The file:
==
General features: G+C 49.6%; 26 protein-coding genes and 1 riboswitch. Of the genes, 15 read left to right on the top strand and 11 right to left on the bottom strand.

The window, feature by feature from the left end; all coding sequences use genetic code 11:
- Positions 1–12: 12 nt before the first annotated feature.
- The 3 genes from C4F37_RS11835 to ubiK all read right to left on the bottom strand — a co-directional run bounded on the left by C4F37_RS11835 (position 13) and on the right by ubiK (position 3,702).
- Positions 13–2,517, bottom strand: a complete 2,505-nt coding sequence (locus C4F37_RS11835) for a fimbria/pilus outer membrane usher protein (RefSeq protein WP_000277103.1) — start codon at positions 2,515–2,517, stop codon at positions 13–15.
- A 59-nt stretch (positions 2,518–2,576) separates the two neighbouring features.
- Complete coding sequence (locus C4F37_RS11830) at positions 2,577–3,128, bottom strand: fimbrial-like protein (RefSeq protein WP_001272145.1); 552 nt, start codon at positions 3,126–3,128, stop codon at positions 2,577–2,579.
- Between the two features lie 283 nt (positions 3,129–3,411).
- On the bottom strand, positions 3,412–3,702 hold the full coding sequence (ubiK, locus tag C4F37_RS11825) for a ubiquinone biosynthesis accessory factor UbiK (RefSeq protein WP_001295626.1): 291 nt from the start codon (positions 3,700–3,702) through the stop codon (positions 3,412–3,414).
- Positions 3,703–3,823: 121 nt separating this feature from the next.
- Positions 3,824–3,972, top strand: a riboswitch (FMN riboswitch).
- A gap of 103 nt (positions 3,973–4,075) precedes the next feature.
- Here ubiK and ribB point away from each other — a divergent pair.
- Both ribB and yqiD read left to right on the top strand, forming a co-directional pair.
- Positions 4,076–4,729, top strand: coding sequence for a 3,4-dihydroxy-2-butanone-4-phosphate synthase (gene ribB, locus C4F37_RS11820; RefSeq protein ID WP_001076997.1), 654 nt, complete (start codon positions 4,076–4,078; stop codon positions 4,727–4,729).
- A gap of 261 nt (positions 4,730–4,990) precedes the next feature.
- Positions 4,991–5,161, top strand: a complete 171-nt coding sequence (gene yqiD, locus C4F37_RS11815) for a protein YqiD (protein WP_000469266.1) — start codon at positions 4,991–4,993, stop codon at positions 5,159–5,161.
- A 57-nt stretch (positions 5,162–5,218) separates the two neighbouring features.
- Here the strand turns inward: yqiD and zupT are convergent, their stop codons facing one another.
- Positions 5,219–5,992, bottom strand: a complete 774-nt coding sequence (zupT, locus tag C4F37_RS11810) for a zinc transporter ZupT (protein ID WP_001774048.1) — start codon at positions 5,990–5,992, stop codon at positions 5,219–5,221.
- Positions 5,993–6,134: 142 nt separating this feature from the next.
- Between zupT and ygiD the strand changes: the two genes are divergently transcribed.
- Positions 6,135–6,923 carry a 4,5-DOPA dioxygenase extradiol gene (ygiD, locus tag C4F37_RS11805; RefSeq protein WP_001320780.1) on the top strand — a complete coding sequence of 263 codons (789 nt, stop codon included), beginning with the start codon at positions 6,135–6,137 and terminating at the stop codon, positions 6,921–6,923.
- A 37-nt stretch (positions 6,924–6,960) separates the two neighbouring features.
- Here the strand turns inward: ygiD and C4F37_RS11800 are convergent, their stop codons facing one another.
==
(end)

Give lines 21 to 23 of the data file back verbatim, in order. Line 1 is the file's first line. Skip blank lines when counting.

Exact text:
- Positions 5,993–6,134: 142 nt separating this feature from the next.
- Between zupT and ygiD the strand changes: the two genes are divergently transcribed.
- Positions 6,135–6,923 carry a 4,5-DOPA dioxygenase extradiol gene (ygiD, locus tag C4F37_RS11805; RefSeq protein WP_001320780.1) on the top strand — a complete coding sequence of 263 codons (789 nt, stop codon included), beginning with the start codon at positions 6,135–6,137 and terminating at the stop codon, positions 6,921–6,923.